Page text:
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Milk and Hunters  This thread currently has 2,406 views. Print Print Thread
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Joeyy
Wednesday, September 21, 2011, 12:40pm Report to Moderator Report to Moderator

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Is there any hunters or other O's that do ok on Milk?

The reason I ask is.... Since giving up milk I have found that my muscles are so much more tired whenever I go for a run. I was far much better off energy wise when drinking milk and exercising. Also, I have noticed that the dark circles around my eyes are alot more visible.

I have been eating alot of almonds, brocolli and green leafy vegetables but I still don't feel I'm getting enough calcium to help my muscles function properly. I'm very suspicious about taking suppliments tablets for anything.

Any advice or opinions?
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Patty H
Wednesday, September 21, 2011, 12:50pm Report to Moderator Report to Moderator

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How about an epsolm salts bath, which is loaded with magnesium.  Maybe your aching muscles are craving magnesium instead of calcium?


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Joeyy
Wednesday, September 21, 2011, 1:02pm Report to Moderator Report to Moderator

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I'm eating foods high in Magnesium - Tuna, Almonds, Spinach, other vegetbales, fruit

It's amazing that foods high in magnesium are not allowed on the Hunter list such as wheat, lentils, soya, yoghurt, milk, legumes, Avocado etc

I'm starting to think maybe this diet is too restrictive, especially if people are resulting in taking suppliments to get the recommended vitimins and minerals
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ruthiegirl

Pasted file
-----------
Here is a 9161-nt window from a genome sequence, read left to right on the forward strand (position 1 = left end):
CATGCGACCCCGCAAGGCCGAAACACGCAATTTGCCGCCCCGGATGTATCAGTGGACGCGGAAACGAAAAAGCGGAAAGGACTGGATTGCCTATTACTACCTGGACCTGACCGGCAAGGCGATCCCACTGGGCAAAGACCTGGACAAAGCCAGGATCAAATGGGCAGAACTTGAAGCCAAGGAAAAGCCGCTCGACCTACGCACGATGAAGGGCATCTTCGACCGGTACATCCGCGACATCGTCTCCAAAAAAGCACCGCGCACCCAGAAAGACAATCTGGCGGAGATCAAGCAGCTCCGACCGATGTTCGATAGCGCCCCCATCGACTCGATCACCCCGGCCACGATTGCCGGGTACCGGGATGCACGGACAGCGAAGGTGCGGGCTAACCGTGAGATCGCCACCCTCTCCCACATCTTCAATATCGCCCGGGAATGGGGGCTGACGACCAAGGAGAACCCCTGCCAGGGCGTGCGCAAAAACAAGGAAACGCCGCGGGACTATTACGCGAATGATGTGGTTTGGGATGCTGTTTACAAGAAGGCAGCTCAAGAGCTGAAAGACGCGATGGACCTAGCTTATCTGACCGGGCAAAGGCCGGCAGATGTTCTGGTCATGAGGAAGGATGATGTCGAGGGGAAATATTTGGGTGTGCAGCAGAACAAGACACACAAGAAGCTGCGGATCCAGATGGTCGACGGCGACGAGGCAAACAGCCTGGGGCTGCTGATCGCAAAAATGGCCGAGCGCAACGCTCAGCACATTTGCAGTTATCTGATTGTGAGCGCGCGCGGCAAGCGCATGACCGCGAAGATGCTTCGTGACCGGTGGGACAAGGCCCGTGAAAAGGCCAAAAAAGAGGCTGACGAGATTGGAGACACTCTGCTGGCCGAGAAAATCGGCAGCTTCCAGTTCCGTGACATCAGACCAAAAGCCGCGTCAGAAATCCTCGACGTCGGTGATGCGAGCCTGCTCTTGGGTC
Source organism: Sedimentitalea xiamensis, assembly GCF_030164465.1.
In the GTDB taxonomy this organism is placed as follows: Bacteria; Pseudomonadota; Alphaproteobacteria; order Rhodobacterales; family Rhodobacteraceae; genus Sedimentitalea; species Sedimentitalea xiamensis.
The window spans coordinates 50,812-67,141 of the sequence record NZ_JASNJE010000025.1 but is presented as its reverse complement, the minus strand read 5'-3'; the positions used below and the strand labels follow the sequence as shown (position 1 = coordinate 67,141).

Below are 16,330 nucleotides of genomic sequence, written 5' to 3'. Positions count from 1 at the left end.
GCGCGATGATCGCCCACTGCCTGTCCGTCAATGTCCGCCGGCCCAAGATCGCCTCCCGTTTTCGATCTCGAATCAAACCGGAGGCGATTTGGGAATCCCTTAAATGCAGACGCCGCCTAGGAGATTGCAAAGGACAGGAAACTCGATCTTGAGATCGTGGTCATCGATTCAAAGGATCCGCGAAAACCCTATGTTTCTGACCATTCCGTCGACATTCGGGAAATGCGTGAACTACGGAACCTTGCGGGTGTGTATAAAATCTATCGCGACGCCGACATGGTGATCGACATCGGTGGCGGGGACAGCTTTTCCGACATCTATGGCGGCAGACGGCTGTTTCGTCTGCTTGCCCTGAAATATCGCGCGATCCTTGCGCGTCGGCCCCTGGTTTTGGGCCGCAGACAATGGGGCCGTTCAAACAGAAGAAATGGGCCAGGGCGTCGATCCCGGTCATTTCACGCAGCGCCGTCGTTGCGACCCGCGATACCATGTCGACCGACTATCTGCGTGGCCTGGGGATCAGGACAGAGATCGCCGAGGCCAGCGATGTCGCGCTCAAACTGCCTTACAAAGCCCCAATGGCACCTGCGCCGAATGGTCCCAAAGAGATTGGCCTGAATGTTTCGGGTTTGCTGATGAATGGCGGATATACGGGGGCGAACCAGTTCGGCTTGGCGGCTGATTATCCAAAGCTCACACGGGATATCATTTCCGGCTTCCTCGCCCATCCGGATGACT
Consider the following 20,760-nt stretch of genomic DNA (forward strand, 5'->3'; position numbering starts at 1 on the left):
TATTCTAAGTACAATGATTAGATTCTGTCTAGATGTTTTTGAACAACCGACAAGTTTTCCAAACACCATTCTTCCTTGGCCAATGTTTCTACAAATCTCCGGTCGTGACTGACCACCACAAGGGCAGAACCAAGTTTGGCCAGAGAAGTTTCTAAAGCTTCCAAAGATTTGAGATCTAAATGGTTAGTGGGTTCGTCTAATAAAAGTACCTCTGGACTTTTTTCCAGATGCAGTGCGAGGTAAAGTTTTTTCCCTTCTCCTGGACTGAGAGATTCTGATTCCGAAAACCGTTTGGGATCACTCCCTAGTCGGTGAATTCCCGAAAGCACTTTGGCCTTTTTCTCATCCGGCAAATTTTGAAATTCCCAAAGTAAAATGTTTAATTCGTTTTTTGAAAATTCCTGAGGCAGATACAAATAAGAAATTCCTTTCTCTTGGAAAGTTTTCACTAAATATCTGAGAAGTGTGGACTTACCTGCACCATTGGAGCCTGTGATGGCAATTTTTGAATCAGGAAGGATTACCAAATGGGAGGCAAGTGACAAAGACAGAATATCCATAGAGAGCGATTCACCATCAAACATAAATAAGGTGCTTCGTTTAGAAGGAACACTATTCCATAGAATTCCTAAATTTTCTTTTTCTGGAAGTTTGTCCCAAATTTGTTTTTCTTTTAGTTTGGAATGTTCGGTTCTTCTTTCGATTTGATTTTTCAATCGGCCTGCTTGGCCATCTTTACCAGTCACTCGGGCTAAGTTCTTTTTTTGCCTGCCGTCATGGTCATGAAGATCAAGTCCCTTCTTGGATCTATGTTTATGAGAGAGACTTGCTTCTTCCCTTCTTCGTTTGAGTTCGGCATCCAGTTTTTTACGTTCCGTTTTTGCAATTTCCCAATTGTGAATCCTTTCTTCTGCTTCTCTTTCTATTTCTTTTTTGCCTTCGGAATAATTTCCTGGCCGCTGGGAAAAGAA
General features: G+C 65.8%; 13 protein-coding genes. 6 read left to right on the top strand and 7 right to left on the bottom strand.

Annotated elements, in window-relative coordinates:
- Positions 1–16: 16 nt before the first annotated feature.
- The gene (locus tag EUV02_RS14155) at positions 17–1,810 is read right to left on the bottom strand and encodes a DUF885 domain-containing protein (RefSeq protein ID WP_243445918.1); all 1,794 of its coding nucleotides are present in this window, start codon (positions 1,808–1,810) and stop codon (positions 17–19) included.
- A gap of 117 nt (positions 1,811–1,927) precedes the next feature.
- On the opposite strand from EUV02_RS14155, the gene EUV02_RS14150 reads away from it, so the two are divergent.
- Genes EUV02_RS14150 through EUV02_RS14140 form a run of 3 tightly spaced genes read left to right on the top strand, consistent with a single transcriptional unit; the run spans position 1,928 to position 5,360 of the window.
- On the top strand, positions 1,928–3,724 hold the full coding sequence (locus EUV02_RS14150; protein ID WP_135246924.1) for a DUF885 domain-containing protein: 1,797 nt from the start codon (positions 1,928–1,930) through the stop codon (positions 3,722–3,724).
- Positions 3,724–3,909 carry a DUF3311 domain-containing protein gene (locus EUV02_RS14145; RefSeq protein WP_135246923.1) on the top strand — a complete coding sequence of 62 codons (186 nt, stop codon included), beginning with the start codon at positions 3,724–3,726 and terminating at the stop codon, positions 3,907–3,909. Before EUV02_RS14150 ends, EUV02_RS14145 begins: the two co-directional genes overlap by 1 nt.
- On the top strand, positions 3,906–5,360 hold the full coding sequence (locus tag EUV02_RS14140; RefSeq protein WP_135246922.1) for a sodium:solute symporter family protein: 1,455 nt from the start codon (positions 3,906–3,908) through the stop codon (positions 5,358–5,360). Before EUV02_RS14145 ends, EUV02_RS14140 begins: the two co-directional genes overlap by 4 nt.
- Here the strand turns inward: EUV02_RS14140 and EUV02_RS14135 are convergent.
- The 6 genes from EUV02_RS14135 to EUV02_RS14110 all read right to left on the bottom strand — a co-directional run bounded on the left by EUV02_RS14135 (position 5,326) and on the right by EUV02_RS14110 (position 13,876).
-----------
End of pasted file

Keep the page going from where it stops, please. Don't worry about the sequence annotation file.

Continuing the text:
Wednesday, September 21, 2011, 1:07pm Report to Moderator Report to Moderator

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Are you drinking bone broths? How about  eating canned fish with the bones? You can also drink herbal infusions for calcium and other minerals- you get the minerals in a more consistant and absorbable form than just from eating a lot of greens.  http://www.herbcompanion.com/health/supplement-calcium-with-herbal-tea.aspx

There are ways to add calcium to the diet that don't involve dairy products.


Ruth, Single Mother to 19yo   O- Leah , 18yo O- Hannah, and  12yo B+ Jack


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Lloyd
Wednesday, September 21, 2011, 3:33pm Report to Moderator Report to Moderator

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Quoted from Joeyy


I'm starting to think maybe this diet is too restrictive, especially if people are resulting in taking suppliments to get the recommended vitimins and minerals


Some people don't like eating enough vegetables. Or some other thing they don't like.

Some people suffer malabsorption issues.

Some health conditions benefit from supplementation above the normal minimums.

Some people like to supplement even though they don't need to.
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Andrea AWsec
Wednesday, September 21, 2011, 3:45pm Report to Moderator Report to Moderator

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Why the concern over calcium?

Calcium is not absorbed from milk particularly in hunters.


MIFHI

"Do not try to satisfy your vanity by teaching a great many things. Awaken people's curiosity. It is enough to open minds; do not overload them." Anatole France

"Healthy people have the least overt symptoms from eating avoid foods." Dr. D'Adamo
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balletomane
Wednesday, September 21, 2011, 3:58pm Report to Moderator Report to Moderator

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Eat lean red meat  




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Mark
Wednesday, September 21, 2011, 6:02pm Report to Moderator Report to Moderator

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Calcium is always a bit of a problem in the type O diet. Dr. D mentions this in ER4YT.